Cosmic Ray Detector

I mentioned previously that I’ll be trying to use a scintillation counter/cosmic ray detector to measure the high-energy charged particles that are supposedly emitted by ultra-dense deuterium. In this post, I want to describe how a cosmic ray detector works, and how I plan to build one.

The first thing to note is that cosmic rays (which you can read about in more detail on Wikipedia) are a type of ionizing radiation produced when high-energy particles collide with the Earth’s atmosphere. Cosmic rays can be composed of a number of different types of particles, ranging from electrons to heavy nuclei cores, but are predominantly “muons”, which are heavier analogues of electrons.

These muons can interact with a detector in multiple ways. In a bubble chamber, the muon ionizes atoms in a tank of super-heated liquid hydrogen, causing it to boil along the trail traversed by the particle, and leaving a visible trace. This is similar to the function of cloud and spark chambers.

These chambers are quite useful but have significant drawbacks in that they are often difficult to set up and maintain, and are difficult to use when dealing with large quantities of particles (the traces must be counted by hand or with sophisticated computer vision, and disappear after a couple seconds). The commonly used alternative is a scintillation counter. When muons pass through a “scintillator” (which may be an inorganic salt crystal, a plastic, or even a liquid such as toluene) they excite electrons in the material. If the material is doped with a dye, it will release this energy as photons of a known wavelength. Importantly, the number of photons released as the particle passes through the material will be roughly proportional to the energy of the muon.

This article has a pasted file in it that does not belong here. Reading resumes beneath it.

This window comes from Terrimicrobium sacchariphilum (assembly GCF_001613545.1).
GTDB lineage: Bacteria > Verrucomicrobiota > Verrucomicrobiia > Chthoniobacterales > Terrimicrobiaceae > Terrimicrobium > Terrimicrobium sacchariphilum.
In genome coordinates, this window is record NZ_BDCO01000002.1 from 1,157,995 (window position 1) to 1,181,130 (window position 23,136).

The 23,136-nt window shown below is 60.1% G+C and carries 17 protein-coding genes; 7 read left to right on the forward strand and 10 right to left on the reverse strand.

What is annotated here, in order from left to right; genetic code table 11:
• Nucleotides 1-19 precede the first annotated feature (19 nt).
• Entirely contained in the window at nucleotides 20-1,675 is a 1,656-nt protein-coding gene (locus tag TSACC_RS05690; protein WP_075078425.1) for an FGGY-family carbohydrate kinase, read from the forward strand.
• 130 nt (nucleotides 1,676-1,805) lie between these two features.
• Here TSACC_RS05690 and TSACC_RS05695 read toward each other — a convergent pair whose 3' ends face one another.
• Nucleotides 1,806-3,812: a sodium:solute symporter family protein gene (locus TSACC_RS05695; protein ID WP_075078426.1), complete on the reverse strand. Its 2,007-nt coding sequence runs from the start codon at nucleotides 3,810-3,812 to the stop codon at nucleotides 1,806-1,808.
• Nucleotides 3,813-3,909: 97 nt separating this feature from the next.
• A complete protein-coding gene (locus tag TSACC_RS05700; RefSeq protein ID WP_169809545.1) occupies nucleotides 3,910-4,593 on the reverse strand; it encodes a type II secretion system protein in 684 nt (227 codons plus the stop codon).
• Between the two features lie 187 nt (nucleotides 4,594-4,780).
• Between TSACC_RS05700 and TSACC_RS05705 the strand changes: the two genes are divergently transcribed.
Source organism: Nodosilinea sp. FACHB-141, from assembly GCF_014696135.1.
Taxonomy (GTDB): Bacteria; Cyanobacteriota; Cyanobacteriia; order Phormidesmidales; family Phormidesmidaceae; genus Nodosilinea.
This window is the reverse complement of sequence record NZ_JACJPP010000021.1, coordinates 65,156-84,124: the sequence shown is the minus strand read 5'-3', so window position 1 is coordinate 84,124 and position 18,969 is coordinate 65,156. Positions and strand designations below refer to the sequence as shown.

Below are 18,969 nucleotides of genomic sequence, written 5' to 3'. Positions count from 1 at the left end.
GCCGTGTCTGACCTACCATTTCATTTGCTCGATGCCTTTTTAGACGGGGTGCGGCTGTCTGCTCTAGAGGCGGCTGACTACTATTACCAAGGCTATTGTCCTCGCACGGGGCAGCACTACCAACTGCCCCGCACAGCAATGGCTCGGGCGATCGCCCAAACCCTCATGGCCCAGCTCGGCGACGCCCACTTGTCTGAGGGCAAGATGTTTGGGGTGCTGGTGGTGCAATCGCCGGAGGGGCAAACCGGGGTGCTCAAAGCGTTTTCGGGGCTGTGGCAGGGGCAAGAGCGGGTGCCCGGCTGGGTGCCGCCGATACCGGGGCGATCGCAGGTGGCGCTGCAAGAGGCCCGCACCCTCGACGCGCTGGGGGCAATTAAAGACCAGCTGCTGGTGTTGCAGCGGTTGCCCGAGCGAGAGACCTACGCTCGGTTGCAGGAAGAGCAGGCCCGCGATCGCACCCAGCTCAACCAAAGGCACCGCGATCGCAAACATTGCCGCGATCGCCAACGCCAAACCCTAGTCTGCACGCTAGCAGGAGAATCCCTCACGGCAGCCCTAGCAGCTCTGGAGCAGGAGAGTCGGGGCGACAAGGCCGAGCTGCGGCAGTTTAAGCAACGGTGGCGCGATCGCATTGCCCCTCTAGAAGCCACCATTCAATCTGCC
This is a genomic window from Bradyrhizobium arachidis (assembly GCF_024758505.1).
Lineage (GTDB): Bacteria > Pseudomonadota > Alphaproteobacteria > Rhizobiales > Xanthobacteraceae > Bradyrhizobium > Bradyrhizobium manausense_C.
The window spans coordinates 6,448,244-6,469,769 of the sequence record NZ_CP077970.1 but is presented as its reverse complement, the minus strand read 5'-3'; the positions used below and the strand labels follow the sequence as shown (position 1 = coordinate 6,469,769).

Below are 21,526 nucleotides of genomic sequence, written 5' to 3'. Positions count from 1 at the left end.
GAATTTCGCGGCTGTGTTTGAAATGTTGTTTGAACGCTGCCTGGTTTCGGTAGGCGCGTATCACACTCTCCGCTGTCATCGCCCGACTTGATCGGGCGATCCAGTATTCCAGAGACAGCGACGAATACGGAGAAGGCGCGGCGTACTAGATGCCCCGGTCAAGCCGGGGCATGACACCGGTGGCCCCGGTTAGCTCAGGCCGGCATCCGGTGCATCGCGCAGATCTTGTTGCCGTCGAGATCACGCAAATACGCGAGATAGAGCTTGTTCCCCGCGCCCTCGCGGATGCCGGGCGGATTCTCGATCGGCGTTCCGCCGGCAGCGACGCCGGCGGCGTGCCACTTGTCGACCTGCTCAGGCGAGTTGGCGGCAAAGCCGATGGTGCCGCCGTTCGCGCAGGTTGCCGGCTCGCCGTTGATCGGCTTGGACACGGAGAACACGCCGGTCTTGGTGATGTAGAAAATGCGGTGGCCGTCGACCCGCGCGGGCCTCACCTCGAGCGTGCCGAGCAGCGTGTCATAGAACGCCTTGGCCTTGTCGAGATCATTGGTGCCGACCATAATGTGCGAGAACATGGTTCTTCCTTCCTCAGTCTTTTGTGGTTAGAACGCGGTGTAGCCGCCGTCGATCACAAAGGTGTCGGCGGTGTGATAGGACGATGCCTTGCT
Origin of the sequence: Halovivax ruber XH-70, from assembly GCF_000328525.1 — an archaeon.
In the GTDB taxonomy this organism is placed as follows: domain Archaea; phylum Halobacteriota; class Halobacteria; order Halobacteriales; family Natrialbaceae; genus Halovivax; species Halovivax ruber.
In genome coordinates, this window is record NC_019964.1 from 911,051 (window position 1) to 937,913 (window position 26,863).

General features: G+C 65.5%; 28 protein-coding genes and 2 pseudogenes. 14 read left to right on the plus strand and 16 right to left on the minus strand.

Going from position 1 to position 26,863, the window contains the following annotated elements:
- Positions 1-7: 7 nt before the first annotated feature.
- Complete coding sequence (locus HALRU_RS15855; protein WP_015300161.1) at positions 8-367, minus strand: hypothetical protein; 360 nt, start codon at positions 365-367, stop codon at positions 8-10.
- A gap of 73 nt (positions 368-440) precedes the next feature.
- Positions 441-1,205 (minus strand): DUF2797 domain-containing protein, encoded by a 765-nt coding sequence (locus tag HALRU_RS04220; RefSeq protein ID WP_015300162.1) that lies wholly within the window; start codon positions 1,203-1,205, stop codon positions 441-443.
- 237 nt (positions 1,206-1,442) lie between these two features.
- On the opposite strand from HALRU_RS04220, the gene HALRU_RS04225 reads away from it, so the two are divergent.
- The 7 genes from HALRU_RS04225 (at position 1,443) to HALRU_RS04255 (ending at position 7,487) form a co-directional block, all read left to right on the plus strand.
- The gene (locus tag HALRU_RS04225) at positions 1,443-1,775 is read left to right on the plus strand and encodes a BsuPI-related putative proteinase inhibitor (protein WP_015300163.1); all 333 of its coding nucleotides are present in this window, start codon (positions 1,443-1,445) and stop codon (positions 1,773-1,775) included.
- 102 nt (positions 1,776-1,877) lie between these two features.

Because a handful of photons isn’t visible, some form of amplification is required to obtain a signal. Historically, this has been done with a “photomultiplier tube“, which use a series of highly charged plates. While photomultiplier tubes are highly sensitive (able to pick up individual photons) and have a low “dark-count” (rate of false signals), they have drawbacks of being moderately expensive, very fragile, and somewhat bulky (the charged plates need a minimum separation to prevent sparking).

As such, a more recent alternative, known as an avalanche photodiode, has gained some popularity. While avalanche photodiodes have no size constraint and are cheaper than photomultiplier tubes, they have a significant dark-count, and so more work is required to filter out false signals.

For my project, I’m going to be building two different scintillation counters, one using a photomultiplier tube (PMT), and one using an avalanche photodiode. The PMT detector will use two different scintillation paddles spaced about 2 meters apart and will allow me to determine the particle flux in a particular direction, but will only detect particles that make it through the thick steel walls of the vacuum chamber I’ll be using.

The photodiode-based detector will be palm-sized, based on a design by MIT graduate student Spencer Axani and it will be possible to fit it into the vacuum chamber, immediately adjacent to the emitter from which the ultra-dense deuterium should be produced.